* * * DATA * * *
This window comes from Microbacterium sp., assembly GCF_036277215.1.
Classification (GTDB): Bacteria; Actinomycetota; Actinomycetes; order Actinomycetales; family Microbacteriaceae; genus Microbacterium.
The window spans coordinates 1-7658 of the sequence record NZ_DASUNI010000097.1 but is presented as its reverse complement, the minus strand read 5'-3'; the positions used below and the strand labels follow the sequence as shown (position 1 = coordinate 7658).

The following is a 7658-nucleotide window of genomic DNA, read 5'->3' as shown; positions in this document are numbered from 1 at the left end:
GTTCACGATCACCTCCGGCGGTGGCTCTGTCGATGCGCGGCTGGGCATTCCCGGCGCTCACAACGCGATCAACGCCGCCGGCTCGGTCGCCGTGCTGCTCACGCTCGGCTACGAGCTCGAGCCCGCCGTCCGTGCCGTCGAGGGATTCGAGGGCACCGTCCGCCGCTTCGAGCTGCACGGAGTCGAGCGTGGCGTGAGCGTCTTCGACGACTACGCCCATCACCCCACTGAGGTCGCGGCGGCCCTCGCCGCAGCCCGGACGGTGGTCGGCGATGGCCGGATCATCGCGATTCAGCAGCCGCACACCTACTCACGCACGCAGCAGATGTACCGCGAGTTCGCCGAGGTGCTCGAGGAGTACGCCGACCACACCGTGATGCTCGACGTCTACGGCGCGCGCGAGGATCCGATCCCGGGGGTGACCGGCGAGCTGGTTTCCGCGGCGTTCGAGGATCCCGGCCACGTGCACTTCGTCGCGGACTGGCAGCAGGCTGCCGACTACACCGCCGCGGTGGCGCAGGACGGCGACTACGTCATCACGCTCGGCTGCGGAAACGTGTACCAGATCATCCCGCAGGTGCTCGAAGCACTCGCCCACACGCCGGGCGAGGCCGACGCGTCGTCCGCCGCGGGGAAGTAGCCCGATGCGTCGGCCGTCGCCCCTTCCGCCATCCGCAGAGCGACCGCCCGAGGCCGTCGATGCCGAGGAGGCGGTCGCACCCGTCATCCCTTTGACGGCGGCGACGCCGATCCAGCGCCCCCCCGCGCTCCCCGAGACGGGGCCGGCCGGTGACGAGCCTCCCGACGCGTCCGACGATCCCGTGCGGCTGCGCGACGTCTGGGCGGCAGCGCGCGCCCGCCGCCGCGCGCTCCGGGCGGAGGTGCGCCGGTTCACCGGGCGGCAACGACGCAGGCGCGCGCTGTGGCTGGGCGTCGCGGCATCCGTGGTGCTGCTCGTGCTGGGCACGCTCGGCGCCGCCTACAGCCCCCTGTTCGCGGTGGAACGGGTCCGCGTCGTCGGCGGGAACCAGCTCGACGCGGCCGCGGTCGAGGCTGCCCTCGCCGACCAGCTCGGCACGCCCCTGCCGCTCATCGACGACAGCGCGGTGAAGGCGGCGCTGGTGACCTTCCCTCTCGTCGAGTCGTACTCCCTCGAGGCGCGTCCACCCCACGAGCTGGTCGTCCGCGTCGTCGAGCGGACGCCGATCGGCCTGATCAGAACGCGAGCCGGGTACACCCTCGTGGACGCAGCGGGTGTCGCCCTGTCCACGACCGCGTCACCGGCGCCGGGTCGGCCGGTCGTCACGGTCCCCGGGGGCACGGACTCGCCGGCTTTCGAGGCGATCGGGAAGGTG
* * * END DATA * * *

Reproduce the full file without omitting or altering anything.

This window comes from Microbacterium sp., assembly GCF_036277215.1.
Classification (GTDB): Bacteria; Actinomycetota; Actinomycetes; order Actinomycetales; family Microbacteriaceae; genus Microbacterium.
The window spans coordinates 1-7658 of the sequence record NZ_DASUNI010000097.1 but is presented as its reverse complement, the minus strand read 5'-3'; the positions used below and the strand labels follow the sequence as shown (position 1 = coordinate 7658).

The following is a 7658-nucleotide window of genomic DNA, read 5'->3' as shown; positions in this document are numbered from 1 at the left end:
GTTCACGATCACCTCCGGCGGTGGCTCTGTCGATGCGCGGCTGGGCATTCCCGGCGCTCACAACGCGATCAACGCCGCCGGCTCGGTCGCCGTGCTGCTCACGCTCGGCTACGAGCTCGAGCCCGCCGTCCGTGCCGTCGAGGGATTCGAGGGCACCGTCCGCCGCTTCGAGCTGCACGGAGTCGAGCGTGGCGTGAGCGTCTTCGACGACTACGCCCATCACCCCACTGAGGTCGCGGCGGCCCTCGCCGCAGCCCGGACGGTGGTCGGCGATGGCCGGATCATCGCGATTCAGCAGCCGCACACCTACTCACGCACGCAGCAGATGTACCGCGAGTTCGCCGAGGTGCTCGAGGAGTACGCCGACCACACCGTGATGCTCGACGTCTACGGCGCGCGCGAGGATCCGATCCCGGGGGTGACCGGCGAGCTGGTTTCCGCGGCGTTCGAGGATCCCGGCCACGTGCACTTCGTCGCGGACTGGCAGCAGGCTGCCGACTACACCGCCGCGGTGGCGCAGGACGGCGACTACGTCATCACGCTCGGCTGCGGAAACGTGTACCAGATCATCCCGCAGGTGCTCGAAGCACTCGCCCACACGCCGGGCGAGGCCGACGCGTCGTCCGCCGCGGGGAAGTAGCCCGATGCGTCGGCCGTCGCCCCTTCCGCCATCCGCAGAGCGACCGCCCGAGGCCGTCGATGCCGAGGAGGCGGTCGCACCCGTCATCCCTTTGACGGCGGCGACGCCGATCCAGCGCCCCCCCGCGCTCCCCGAGACGGGGCCGGCCGGTGACGAGCCTCCCGACGCGTCCGACGATCCCGTGCGGCTGCGCGACGTCTGGGCGGCAGCGCGCGCCCGCCGCCGCGCGCTCCGGGCGGAGGTGCGCCGGTTCACCGGGCGGCAACGACGCAGGCGCGCGCTGTGGCTGGGCGTCGCGGCATCCGTGGTGCTGCTCGTGCTGGGCACGCTCGGCGCCGCCTACAGCCCCCTGTTCGCGGTGGAACGGGTCCGCGTCGTCGGCGGGAACCAGCTCGACGCGGCCGCGGTCGAGGCTGCCCTCGCCGACCAGCTCGGCACGCCCCTGCCGCTCATCGACGACAGCGCGGTGAAGGCGGCGCTGGTGACCTTCCCTCTCGTCGAGTCGTACTCCCTCGAGGCGCGTCCACCCCACGAGCTGGTCGTCCGCGTCGTCGAGCGGACGCCGATCGGCCTGATCAGAACGCGAGCCGGGTACACCCTCGTGGACGCAGCGGGTGTCGCCCTGTCCACGACCGCGTCACCGGCGCCGGGTCGGCCGGTCGTCACGGTCCCCGGGGGCACGGACTCGCCGGCTTTCGAGGCGATCGGGAAGGTG